BOSTON--(BUSINESS WIRE)--Just over seven years since the beginning of the Global Financial Crisis many investors have become more tolerant of big swings in market volatility, according to the latest results from the MFS Investing Sentiment Insights Survey. More than 70 percent of investors surveyed say the ups and downs of the past few years are part of a normal market cycle. And although almost six in 10 investors are concerned about a major drop in the stock market over the next 12 months, 93 percent said they would either add to their holdings or do nothing as a result of recent market volatility. The fifth annual MFS Investing Sentiment Insights Survey, which was conducted from September 1-9, 2015, included 936 investors and 620 advisors.
"This year's survey was conducted during a period of extreme market volatility, so it's encouraging that investors are beginning to embrace a longer-term approach -- avoiding the urge to sell at the first sign of trouble," said Jim Jessee, Head of Global Retail Distribution with MFS. "Volatility often creates investment opportunities and selling into a market downturn almost never pays off."
Healthcare and gridlock top investor concerns
Healthcare tops the list of investor concerns over the next 12 months with 70 percent of investors saying they are extremely concerned about rising costs. Meanwhile, 68 percent of those surveyed are very concerned about legislative gridlock and 62 percent of respondents are worried about global political instability. Of financial advisors surveyed, 44 percent believe a major drop in the markets is the top concern for investors. However, only 14 percent of investors say it's their number one concern.
"Most investors are worried about a number of issues that could affect their financial security," said Doug Orton, vice president of Business Development for MFS. "Financial advisors can add value by helping investors focus on maximizing their health care and retirement savings."
Gen X feeling the pinch
In the 2015 survey, sentiment among Gen X investors plummeted: 67 percent of Gen X investors say they're more concerned than ever about being able to retire when they thought they would, up from 54 percent in 2014. Furthermore, 58 percent of Gen X survey respondents say they have lowered expectations for their quality of life in retirement, versus 43 percent in 2014. And 42 percent of Gen X investors say they will never feel comfortable investing in the stock market, compared with 27 percent last year.
"While most investors surveyed greeted this summer's market volatility with a collective shrug, Gen X investors, who experienced two major market downturns early in their careers, seem to be more prone to pessimism," said Orton. "Given that 68 percent of Gen X investors are extremely concerned about a reduction in social security benefits, they may need to become more comfortable with equities to make up for potential retirement shortfalls down the road."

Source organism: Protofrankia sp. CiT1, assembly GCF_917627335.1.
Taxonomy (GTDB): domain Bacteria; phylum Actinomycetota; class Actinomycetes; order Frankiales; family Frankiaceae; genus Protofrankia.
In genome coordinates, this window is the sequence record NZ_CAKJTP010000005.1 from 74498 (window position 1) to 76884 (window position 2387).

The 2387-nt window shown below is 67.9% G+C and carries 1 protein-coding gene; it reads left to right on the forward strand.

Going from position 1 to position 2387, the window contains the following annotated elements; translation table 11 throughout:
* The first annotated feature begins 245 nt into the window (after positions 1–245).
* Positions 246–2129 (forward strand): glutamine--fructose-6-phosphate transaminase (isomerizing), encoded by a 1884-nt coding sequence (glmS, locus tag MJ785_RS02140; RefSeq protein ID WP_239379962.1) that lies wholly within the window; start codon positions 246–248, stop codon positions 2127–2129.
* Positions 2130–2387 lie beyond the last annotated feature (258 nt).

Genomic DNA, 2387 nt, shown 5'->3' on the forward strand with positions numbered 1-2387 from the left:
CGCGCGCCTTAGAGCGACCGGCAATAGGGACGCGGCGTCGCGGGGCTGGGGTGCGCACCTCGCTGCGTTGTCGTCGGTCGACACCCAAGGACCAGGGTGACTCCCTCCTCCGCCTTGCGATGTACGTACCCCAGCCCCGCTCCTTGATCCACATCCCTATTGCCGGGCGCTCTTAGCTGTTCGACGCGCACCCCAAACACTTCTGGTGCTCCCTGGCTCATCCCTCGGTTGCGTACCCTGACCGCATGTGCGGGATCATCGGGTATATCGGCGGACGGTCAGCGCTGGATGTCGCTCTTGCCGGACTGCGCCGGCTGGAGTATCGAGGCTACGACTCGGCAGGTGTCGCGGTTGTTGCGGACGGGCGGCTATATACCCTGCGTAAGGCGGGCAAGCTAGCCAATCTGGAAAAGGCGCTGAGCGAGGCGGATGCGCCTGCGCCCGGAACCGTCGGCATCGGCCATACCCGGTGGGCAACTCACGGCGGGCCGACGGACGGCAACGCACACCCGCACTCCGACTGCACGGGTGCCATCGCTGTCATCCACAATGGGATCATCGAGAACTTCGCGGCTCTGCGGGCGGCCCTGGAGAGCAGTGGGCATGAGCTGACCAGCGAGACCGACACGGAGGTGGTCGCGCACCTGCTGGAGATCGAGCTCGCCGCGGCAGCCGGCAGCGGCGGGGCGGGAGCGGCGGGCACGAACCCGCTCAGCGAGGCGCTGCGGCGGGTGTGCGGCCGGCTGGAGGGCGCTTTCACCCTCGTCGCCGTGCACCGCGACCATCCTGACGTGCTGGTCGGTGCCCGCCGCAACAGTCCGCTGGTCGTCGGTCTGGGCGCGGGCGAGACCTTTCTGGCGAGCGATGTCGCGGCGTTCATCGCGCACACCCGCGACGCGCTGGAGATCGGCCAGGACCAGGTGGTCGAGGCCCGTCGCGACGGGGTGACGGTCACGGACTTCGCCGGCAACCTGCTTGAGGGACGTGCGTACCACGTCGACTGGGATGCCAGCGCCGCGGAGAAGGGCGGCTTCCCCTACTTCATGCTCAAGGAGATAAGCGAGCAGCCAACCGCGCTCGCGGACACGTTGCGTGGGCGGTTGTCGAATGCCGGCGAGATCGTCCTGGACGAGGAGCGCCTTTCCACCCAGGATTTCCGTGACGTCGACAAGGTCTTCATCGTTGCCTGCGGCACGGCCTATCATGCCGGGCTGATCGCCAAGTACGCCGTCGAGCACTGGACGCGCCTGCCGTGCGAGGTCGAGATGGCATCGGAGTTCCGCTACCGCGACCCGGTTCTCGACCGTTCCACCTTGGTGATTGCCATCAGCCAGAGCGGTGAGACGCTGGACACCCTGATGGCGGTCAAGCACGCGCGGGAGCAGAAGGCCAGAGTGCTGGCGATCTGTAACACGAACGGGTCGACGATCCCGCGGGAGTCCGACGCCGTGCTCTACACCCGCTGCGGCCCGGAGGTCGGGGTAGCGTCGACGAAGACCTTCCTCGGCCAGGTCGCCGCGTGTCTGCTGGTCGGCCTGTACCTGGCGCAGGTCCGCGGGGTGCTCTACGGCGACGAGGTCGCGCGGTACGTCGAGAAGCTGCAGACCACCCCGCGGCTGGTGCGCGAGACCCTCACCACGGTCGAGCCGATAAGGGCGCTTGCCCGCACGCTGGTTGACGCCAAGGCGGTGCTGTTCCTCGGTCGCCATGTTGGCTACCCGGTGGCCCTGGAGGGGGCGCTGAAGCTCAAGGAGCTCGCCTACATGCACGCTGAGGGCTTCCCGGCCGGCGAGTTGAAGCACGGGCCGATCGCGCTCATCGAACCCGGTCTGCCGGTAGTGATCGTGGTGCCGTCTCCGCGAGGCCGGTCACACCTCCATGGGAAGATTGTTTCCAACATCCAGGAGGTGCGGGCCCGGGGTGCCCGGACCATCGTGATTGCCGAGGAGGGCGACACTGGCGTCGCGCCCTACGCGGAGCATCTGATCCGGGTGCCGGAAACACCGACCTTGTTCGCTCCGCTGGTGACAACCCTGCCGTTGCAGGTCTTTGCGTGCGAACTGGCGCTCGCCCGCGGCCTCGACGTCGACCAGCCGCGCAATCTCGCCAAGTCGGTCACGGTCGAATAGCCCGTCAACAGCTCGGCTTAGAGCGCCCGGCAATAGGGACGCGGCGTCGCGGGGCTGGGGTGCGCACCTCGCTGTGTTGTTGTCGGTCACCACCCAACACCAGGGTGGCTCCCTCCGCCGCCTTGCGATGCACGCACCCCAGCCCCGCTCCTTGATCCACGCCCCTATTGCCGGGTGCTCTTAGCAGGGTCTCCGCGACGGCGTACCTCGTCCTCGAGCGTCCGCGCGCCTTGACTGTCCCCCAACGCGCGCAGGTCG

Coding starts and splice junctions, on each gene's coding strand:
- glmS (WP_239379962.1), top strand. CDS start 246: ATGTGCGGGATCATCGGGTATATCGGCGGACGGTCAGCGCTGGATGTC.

Mounting concerns for millionaires
Another group of investors that are concerned about recent volatility are millionaires. Only 28 percent of millionaires surveyed identified US stocks and stock mutual funds as an excellent or very good place to invest, down from 56 percent in 2014. Millionaire respondents painted a similar picture for international equities. Only 15 percent favor international equities, versus 33 percent in 2014.
Millionaires are also growing increasingly concerned about the economic outlook. Of those surveyed, 45 percent say they are optimistic about the outlook for the economy, down from 59 percent in 2014. Likewise, 27 percent of millionaires surveyed describe themselves as fearful or pessimistic, up from 8 percent in 2014.
For more results from the ongoing MFS Investing Sentiment Insights Survey, click here.
About the current survey
MFS, through Research Collaborative, an independent research firm, sponsored an online survey from September 1-9, 2015, of 936 individual US investors with $100,000 or more in household investable (nonretirement) assets and 620 licensed US financial advisors (either FINRA or SEC) who have been licensed for at least three years with $500,000 or more in annual mutual fund sales. All investor respondents make or share in making financial decisions for their households. MFS was not identified as the sponsor of the survey. Millennial (Generation Y) investors are those under the age of 36; 205 participated in the survey. Generation X is defined as investors between the ages of 36 and 50; 200 participated in the survey. Baby boomer investors are those between the ages of 51 and 69; 294 participated in the survey. There were 237 participants age 70 or older.
About MFS Investment Management
Established in 1924, MFS is an active, global asset manager with investment offices in Boston, Hong Kong, London, Mexico City, São Paulo, Singapore, Sydney, Tokyo and Toronto. We employ a uniquely collaborative approach to build better insights for our clients. Our investment approach has three core elements: integrated research, global collaboration and active risk management. As of November 30, 2015, MFS manages US$424.5 billion in assets on behalf of individual and institutional investors worldwide. Please visit mfs.com for more information.